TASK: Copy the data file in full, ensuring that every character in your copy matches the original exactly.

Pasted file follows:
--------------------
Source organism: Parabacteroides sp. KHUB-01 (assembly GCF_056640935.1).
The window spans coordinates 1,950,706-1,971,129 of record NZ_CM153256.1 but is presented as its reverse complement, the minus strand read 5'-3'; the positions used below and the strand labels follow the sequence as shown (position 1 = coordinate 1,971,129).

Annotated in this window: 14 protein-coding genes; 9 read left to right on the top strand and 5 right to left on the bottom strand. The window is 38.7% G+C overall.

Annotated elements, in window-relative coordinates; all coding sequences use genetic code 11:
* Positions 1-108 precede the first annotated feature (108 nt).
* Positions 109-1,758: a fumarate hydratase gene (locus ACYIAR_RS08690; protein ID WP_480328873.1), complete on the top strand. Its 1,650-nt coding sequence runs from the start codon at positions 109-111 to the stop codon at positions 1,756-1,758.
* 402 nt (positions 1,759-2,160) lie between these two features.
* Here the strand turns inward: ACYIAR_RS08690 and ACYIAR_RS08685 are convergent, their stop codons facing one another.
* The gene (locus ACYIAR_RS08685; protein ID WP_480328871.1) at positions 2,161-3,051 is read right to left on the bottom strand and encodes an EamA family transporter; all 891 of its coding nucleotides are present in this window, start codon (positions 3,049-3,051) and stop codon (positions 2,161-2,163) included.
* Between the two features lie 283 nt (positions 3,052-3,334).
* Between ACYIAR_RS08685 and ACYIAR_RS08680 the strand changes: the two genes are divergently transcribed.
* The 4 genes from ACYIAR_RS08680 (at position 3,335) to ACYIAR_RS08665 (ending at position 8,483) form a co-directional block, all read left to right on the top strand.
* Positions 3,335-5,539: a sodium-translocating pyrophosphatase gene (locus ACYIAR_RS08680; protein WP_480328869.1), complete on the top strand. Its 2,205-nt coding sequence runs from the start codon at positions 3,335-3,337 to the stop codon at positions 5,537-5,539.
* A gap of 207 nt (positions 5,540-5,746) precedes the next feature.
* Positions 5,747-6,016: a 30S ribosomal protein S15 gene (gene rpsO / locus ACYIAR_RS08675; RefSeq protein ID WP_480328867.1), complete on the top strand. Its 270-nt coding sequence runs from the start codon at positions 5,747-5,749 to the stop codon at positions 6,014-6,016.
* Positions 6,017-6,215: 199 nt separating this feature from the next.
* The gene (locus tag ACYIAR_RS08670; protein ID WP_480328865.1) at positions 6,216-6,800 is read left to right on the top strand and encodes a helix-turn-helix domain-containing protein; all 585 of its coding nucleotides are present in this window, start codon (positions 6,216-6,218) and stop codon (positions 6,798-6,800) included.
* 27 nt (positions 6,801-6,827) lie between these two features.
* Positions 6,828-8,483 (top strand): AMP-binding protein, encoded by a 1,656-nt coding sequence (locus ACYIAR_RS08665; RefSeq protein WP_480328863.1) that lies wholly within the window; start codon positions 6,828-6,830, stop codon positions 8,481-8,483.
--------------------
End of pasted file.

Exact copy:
Source organism: Parabacteroides sp. KHUB-01 (assembly GCF_056640935.1).
The window spans coordinates 1,950,706-1,971,129 of record NZ_CM153256.1 but is presented as its reverse complement, the minus strand read 5'-3'; the positions used below and the strand labels follow the sequence as shown (position 1 = coordinate 1,971,129).

Annotated in this window: 14 protein-coding genes; 9 read left to right on the top strand and 5 right to left on the bottom strand. The window is 38.7% G+C overall.

Annotated elements, in window-relative coordinates; all coding sequences use genetic code 11:
* Positions 1-108 precede the first annotated feature (108 nt).
* Positions 109-1,758: a fumarate hydratase gene (locus ACYIAR_RS08690; protein ID WP_480328873.1), complete on the top strand. Its 1,650-nt coding sequence runs from the start codon at positions 109-111 to the stop codon at positions 1,756-1,758.
* 402 nt (positions 1,759-2,160) lie between these two features.
* Here the strand turns inward: ACYIAR_RS08690 and ACYIAR_RS08685 are convergent, their stop codons facing one another.
* The gene (locus ACYIAR_RS08685; protein ID WP_480328871.1) at positions 2,161-3,051 is read right to left on the bottom strand and encodes an EamA family transporter; all 891 of its coding nucleotides are present in this window, start codon (positions 3,049-3,051) and stop codon (positions 2,161-2,163) included.
* Between the two features lie 283 nt (positions 3,052-3,334).
* Between ACYIAR_RS08685 and ACYIAR_RS08680 the strand changes: the two genes are divergently transcribed.
* The 4 genes from ACYIAR_RS08680 (at position 3,335) to ACYIAR_RS08665 (ending at position 8,483) form a co-directional block, all read left to right on the top strand.
* Positions 3,335-5,539: a sodium-translocating pyrophosphatase gene (locus ACYIAR_RS08680; protein WP_480328869.1), complete on the top strand. Its 2,205-nt coding sequence runs from the start codon at positions 3,335-3,337 to the stop codon at positions 5,537-5,539.
* A gap of 207 nt (positions 5,540-5,746) precedes the next feature.
* Positions 5,747-6,016: a 30S ribosomal protein S15 gene (gene rpsO / locus ACYIAR_RS08675; RefSeq protein ID WP_480328867.1), complete on the top strand. Its 270-nt coding sequence runs from the start codon at positions 5,747-5,749 to the stop codon at positions 6,014-6,016.
* Positions 6,017-6,215: 199 nt separating this feature from the next.
* The gene (locus tag ACYIAR_RS08670; protein ID WP_480328865.1) at positions 6,216-6,800 is read left to right on the top strand and encodes a helix-turn-helix domain-containing protein; all 585 of its coding nucleotides are present in this window, start codon (positions 6,216-6,218) and stop codon (positions 6,798-6,800) included.
* 27 nt (positions 6,801-6,827) lie between these two features.
* Positions 6,828-8,483 (top strand): AMP-binding protein, encoded by a 1,656-nt coding sequence (locus ACYIAR_RS08665; RefSeq protein WP_480328863.1) that lies wholly within the window; start codon positions 6,828-6,830, stop codon positions 8,481-8,483.